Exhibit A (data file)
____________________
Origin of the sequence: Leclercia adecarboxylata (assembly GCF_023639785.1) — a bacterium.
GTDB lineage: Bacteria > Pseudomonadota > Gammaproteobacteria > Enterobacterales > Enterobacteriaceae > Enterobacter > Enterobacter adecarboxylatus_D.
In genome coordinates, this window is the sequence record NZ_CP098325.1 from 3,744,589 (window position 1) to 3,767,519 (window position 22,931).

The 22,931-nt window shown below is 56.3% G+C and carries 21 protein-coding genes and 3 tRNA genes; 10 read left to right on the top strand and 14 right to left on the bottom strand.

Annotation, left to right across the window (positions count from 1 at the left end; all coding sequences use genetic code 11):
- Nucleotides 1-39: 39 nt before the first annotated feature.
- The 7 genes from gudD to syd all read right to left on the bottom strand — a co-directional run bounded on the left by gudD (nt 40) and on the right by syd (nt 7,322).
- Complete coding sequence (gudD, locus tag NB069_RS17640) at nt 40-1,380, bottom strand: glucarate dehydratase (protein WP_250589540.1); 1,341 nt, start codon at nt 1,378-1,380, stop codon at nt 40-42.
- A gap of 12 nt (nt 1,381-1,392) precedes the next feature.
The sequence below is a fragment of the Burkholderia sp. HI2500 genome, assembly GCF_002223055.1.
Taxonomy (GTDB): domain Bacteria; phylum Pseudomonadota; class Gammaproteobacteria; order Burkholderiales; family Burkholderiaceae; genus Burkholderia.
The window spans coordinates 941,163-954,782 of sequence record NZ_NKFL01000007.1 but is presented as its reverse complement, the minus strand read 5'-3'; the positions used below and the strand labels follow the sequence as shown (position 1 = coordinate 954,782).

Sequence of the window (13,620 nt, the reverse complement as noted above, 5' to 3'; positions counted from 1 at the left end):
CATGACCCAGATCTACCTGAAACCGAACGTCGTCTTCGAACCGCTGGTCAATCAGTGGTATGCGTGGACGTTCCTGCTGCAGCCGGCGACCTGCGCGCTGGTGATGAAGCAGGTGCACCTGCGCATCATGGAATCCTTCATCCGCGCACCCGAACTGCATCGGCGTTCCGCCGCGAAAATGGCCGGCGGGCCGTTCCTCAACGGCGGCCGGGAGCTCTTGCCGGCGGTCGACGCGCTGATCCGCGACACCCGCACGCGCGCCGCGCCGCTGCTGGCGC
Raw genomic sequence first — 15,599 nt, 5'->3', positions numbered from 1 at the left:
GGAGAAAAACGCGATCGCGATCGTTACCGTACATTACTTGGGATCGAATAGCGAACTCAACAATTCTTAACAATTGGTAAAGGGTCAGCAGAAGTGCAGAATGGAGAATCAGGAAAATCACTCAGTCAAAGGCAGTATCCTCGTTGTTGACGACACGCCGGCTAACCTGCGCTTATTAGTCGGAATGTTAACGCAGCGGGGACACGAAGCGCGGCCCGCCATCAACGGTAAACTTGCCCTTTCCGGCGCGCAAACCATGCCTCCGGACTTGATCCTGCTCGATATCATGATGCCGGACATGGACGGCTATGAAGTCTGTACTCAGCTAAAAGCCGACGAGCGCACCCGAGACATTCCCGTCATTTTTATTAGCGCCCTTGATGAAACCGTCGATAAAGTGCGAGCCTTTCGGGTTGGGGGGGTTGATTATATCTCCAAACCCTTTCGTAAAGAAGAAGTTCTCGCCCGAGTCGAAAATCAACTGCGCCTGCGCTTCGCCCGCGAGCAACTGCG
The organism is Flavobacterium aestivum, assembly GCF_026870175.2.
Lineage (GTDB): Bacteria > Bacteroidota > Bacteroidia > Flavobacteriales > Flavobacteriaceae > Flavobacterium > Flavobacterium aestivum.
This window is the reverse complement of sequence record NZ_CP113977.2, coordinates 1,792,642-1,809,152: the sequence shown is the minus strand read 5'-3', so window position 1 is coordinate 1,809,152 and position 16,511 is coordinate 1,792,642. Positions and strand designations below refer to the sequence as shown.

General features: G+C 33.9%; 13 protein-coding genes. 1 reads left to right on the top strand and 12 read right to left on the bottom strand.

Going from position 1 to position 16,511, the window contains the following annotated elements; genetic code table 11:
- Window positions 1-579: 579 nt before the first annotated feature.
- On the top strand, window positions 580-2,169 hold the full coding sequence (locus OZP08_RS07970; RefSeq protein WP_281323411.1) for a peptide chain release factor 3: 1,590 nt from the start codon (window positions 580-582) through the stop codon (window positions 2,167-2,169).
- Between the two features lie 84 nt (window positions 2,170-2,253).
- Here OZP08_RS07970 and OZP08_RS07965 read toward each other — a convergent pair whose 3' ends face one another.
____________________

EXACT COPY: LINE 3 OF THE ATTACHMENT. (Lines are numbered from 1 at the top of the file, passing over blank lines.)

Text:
In genome coordinates, this window is the sequence record NZ_CP098325.1 from 3,744,589 (window position 1) to 3,767,519 (window position 22,931).